Should you fully insulate
under concrete slabs on or below grade?
Below grade comparison
Downward heat loss
Again the steady state models represent a
specific set of criteria in a point in time and are not
indicative of all projects over a period of time (transient
They do however provide a good visualization
about the flow of energy in the form of heat from warm to cold
via conduction from heated and unheated mass.
In these examples comparing a heated slab with or
without insulation one can see the various thermal zones indicated by
the color changes.
One could, using the uninsulated slab as the base
case, take each area of a certain color and volumetric heat
capacity (in this case assumed homogenous) and compare the heat
energy differences in that zone at that time. This of course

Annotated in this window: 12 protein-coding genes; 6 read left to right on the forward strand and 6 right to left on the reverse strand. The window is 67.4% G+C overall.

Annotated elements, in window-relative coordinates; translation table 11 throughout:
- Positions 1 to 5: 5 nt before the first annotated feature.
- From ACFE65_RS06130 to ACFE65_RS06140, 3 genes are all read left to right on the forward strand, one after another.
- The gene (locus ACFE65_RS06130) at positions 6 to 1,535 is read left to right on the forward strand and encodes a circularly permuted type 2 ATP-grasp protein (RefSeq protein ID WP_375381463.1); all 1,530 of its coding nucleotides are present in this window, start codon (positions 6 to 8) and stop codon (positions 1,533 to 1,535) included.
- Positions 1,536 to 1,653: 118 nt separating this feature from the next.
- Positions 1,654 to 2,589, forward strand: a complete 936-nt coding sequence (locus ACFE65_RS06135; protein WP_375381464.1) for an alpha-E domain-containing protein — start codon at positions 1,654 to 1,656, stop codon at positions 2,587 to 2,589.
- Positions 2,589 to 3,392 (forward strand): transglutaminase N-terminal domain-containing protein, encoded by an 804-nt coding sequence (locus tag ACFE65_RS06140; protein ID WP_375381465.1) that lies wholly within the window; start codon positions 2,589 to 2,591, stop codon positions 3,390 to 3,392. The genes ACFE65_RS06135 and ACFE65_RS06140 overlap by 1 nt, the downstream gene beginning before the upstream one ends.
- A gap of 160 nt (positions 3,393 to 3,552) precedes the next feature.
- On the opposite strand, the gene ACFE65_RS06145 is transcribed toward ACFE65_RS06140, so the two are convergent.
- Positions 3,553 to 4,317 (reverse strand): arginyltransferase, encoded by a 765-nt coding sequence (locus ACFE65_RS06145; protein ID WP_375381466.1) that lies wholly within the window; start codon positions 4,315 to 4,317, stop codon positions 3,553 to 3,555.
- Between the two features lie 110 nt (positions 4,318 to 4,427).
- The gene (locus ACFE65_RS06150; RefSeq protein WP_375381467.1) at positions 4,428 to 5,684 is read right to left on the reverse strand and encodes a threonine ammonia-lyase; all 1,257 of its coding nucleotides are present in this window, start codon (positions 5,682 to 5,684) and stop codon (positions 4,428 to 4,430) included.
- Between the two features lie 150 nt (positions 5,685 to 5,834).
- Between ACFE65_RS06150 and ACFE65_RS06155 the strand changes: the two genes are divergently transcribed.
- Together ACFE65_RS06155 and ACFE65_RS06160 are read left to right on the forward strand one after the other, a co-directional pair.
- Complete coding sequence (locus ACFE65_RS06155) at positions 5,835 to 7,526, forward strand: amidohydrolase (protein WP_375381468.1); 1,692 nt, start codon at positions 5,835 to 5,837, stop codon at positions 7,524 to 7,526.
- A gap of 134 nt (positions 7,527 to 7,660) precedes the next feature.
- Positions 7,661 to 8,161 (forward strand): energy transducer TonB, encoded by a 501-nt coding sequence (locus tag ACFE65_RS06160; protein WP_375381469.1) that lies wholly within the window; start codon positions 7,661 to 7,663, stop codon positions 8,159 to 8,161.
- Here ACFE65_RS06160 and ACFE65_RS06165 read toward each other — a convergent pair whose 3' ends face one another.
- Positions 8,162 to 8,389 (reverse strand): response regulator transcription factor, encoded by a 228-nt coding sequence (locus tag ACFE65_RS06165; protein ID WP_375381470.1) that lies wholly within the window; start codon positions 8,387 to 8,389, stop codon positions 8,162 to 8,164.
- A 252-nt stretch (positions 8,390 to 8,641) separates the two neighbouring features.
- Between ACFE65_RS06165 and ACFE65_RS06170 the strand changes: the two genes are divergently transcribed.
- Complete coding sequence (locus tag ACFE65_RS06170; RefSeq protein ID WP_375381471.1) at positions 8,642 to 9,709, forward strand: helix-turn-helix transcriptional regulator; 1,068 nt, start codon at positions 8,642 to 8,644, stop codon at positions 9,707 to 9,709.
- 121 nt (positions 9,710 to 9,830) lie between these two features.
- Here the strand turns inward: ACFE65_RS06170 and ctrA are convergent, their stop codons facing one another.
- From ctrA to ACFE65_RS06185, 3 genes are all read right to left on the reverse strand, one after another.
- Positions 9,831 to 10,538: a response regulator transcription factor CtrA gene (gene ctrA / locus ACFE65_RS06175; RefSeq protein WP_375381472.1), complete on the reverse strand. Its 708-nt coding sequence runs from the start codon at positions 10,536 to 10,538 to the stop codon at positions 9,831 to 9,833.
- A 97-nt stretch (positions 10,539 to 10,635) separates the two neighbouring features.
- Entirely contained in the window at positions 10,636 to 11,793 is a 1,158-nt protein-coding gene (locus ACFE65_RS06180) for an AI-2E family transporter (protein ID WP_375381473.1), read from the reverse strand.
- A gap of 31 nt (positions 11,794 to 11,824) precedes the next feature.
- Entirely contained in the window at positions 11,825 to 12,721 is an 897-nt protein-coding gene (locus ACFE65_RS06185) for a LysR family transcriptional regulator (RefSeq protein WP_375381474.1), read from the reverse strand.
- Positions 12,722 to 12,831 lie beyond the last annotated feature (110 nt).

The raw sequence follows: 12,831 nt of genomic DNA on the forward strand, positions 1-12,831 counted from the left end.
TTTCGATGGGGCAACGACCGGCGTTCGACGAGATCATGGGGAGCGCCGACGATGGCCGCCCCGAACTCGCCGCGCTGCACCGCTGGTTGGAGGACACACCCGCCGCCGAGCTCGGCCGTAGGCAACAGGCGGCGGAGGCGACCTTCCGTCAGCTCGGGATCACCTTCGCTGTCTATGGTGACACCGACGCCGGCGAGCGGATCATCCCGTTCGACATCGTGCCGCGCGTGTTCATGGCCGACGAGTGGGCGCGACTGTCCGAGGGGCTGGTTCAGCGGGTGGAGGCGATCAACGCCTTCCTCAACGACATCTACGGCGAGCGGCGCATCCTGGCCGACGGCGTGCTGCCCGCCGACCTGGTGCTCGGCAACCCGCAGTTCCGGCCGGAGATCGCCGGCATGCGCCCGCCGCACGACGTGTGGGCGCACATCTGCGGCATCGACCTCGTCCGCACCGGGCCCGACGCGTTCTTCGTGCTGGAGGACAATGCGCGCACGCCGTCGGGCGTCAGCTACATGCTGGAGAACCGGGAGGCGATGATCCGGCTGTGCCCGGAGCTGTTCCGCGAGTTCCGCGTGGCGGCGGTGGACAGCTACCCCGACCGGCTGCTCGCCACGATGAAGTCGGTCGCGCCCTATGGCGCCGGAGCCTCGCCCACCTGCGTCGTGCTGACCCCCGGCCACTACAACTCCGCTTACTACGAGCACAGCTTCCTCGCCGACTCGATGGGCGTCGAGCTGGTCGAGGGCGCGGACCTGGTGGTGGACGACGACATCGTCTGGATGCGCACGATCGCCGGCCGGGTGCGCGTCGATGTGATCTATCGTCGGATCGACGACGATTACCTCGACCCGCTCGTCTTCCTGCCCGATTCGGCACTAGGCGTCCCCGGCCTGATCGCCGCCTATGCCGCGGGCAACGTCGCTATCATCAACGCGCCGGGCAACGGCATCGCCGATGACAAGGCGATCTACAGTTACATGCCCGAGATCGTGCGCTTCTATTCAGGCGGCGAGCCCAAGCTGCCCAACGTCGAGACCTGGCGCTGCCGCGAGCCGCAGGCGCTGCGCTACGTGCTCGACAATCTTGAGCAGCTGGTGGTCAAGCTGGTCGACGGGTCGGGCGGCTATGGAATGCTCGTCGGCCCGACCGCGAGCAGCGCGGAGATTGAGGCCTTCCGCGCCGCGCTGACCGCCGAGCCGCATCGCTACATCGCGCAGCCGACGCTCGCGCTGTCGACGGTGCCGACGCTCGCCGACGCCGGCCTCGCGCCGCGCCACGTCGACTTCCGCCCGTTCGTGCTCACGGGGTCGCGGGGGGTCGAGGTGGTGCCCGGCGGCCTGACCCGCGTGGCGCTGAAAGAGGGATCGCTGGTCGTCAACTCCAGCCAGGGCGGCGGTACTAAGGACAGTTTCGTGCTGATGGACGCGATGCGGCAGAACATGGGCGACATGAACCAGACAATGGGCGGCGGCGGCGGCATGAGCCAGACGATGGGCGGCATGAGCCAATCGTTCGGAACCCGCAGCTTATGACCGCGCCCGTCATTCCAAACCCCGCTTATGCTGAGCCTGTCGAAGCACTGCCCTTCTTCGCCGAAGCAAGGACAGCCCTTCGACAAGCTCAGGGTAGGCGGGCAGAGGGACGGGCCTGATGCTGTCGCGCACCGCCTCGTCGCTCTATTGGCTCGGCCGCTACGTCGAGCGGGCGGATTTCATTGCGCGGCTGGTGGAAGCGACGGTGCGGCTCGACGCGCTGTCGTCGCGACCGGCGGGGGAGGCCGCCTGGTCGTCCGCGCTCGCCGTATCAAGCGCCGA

will change based on changes to the heating system (off or on,
and for how long and at what temperature etc.)
In reality, all the influential items affecting
soil heat transfer (listed
in Part I), come into play in the analysis and could be
based on simple assumptions such as no changes in soil
conductivity, constant outdoor and ground temperatures and all
soils settled and compacted under and adjacent to the heated
Likewise they could become complex based on
assumptions to changes in the water table, capillary and
frost actions etc.
In any event, on grade and below grade
foundations currently account for 10% to 40% of the energy used
to heat homes in cold climates and the FEA tools allow us to
analyze these loads with a little more understanding than just
standard conductive calculations.
Having said that, FEA is not an everyday tool for
the designer whereas a tool such as
BASECALC™ can easily and quickly provide accurate heat loss
models for on and below grade foundations based on appropriate
BASECALC is a free tool offered by
CanmetENERGY which is part of Natural